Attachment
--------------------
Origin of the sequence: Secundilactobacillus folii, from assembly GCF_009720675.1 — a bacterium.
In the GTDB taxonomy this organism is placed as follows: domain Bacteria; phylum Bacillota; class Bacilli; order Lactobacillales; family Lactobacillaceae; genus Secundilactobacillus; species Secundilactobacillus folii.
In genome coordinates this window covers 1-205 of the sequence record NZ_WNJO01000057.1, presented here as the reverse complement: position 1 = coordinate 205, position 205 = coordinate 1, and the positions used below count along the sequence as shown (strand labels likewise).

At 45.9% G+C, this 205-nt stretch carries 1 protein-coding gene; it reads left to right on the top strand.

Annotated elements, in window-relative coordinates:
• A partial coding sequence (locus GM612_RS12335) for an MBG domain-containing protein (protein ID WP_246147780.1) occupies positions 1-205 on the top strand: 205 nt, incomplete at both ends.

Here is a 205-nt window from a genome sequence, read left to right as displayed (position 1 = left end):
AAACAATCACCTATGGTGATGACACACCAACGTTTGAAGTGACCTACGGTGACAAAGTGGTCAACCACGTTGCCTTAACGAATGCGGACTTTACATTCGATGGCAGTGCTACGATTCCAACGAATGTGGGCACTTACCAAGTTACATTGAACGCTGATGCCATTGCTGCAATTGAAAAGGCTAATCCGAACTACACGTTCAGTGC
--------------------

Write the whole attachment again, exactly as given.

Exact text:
Origin of the sequence: Secundilactobacillus folii, from assembly GCF_009720675.1 — a bacterium.
In the GTDB taxonomy this organism is placed as follows: domain Bacteria; phylum Bacillota; class Bacilli; order Lactobacillales; family Lactobacillaceae; genus Secundilactobacillus; species Secundilactobacillus folii.
In genome coordinates this window covers 1-205 of the sequence record NZ_WNJO01000057.1, presented here as the reverse complement: position 1 = coordinate 205, position 205 = coordinate 1, and the positions used below count along the sequence as shown (strand labels likewise).

At 45.9% G+C, this 205-nt stretch carries 1 protein-coding gene; it reads left to right on the top strand.

Annotated elements, in window-relative coordinates:
• A partial coding sequence (locus GM612_RS12335) for an MBG domain-containing protein (protein ID WP_246147780.1) occupies positions 1-205 on the top strand: 205 nt, incomplete at both ends.

Here is a 205-nt window from a genome sequence, read left to right as displayed (position 1 = left end):
AAACAATCACCTATGGTGATGACACACCAACGTTTGAAGTGACCTACGGTGACAAAGTGGTCAACCACGTTGCCTTAACGAATGCGGACTTTACATTCGATGGCAGTGCTACGATTCCAACGAATGTGGGCACTTACCAAGTTACATTGAACGCTGATGCCATTGCTGCAATTGAAAAGGCTAATCCGAACTACACGTTCAGTGC